Mathematics in Social Choice and Decision Making
Revised: November 2006 (Joe Klerlein)
This course covers topics from voting methods, weighted voting, fair division, apportionment, and game theory.
1. Analyze and interpret a preference schedule and the possible results using different voting methods.
2. Analyze a given weighted voting system. Calculate the Banzhaf power index and the Shapley-Shubik index for a given weighted voting system.
3. Describe the goal of a fair-division problem and calculate a discrete fair division
for a small number of players and objects when:
1. each player has an equal share;
2. the players all have different shares.
4. Calculate the apportionment of seats in a representative body when the individual population sizes and number of seats are given, using the methods of Hamilton, Jefferson, Webster, and Hill-Huntington.
5. Analyze a two-dimensional game matrix, to determine if saddle points exist and produce the players. best strategies.
Grading procedures and factors influencing course grade are left to the discretion of individual instructors, subject to general university policy.
Attendance policy is left to the discretion of individual instructors, subject to general university policy.
- We discuss the important problem of social choice. How does a group of individuals, each with his or her own set of values, select one outcome from a list of possibilities? This problem arises frequently in a democratic society and even in authoritarian institutions where decisions are made by more than one person. While "majority rule" is a good system for deciding an election involving just two candidates, there is no perfect way of deciding an election when three or more candidates are running. Group decision making is often a strategic encounter, and citizens need to be aware of the difficulties that can arise when some participants have an incentive to manipulate the outcome.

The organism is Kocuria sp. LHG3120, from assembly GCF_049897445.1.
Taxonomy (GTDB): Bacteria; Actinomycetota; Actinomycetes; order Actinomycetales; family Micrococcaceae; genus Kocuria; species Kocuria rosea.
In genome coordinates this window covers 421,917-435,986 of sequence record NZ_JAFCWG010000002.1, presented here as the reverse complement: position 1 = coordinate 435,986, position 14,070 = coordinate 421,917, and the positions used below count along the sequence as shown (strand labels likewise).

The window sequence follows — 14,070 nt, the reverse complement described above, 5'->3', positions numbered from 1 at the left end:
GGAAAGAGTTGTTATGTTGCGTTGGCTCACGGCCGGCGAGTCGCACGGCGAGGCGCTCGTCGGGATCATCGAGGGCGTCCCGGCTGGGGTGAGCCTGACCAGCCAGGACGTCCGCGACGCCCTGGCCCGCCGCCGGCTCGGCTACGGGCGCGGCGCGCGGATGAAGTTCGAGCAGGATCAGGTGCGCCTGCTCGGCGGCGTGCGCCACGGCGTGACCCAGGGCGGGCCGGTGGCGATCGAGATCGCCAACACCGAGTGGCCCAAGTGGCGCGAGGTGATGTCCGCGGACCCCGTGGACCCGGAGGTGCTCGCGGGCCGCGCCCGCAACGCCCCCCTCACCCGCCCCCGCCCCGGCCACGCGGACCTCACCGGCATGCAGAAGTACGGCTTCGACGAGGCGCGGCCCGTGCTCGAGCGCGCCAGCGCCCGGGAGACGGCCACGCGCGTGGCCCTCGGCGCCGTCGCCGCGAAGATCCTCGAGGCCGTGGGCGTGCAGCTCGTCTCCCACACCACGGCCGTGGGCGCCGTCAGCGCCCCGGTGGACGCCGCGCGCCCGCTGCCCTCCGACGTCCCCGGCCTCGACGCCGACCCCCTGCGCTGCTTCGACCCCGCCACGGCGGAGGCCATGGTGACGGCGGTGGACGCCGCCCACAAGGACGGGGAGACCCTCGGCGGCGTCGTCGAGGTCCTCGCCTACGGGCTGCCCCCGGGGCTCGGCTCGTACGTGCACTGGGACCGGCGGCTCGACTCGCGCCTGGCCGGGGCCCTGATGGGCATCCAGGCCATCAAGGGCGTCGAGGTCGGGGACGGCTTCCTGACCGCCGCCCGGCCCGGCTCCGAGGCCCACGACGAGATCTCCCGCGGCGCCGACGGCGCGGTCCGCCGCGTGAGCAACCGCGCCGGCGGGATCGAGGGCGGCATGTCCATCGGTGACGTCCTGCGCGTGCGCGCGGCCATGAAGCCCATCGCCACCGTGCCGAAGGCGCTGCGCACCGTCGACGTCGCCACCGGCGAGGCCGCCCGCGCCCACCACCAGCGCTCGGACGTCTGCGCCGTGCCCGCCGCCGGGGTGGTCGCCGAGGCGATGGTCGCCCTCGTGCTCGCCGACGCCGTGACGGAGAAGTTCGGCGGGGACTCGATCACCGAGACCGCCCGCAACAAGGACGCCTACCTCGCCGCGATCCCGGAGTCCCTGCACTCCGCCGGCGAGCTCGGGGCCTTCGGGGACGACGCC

- We consider decision-making bodies in which the individual voters or parties do not have equal power. In particular, we will look at weighted voting systems such as the electoral college, stockholders in a corporation, or political parties in a national assembly, in which the voters cast different numbers of votes. While the notion of power is central in political science, it is typically difficulty to quantify. We will find that a voter's power in such a system may not be proportional to the number of votes that he or she is entitled to cast. We describe two well-known indices for measuring power in weighted voting systems that will enable us to assess the fairness of weighted voting systems.
- The idea of fairness in decision making becomes most explicit. Here we describe some fair-decision schemes in which a group of individuals with different values can be assured of each receiving what he or she views as a fair share when dividing up objects like cakes or the goods in an estate. An important theme of this chapter is finding procedures that produce "envy-free" allocations, in which each person gets a largest portion (as he or she values the cake or other goods) and hence does not envy anybody else.
- We discuss the apportionment problem, which is to round a set of fractions to whole numbers while preserving their sum; of course, the sum of the original fractions must be a whole number to start. Apportionment problems occur when resources must be allocated in integer quantities--for instance, when college administrators allocate faculty positions to each department.
- We discuss the mathematical field called game theory, which describes situations involving two or more decision makers having different goals. Game theory provides a collection of models to assist in the analysis of conflict and cooperation. It prescribes optimal strategies for games of total conflict in which one player's gain is equal to the other player's loss. It also provides insights into more cooperative situations in which players are trying to coordinate their choices, as well as encounters of partial conflict that involve aspects of both competition and cooperation.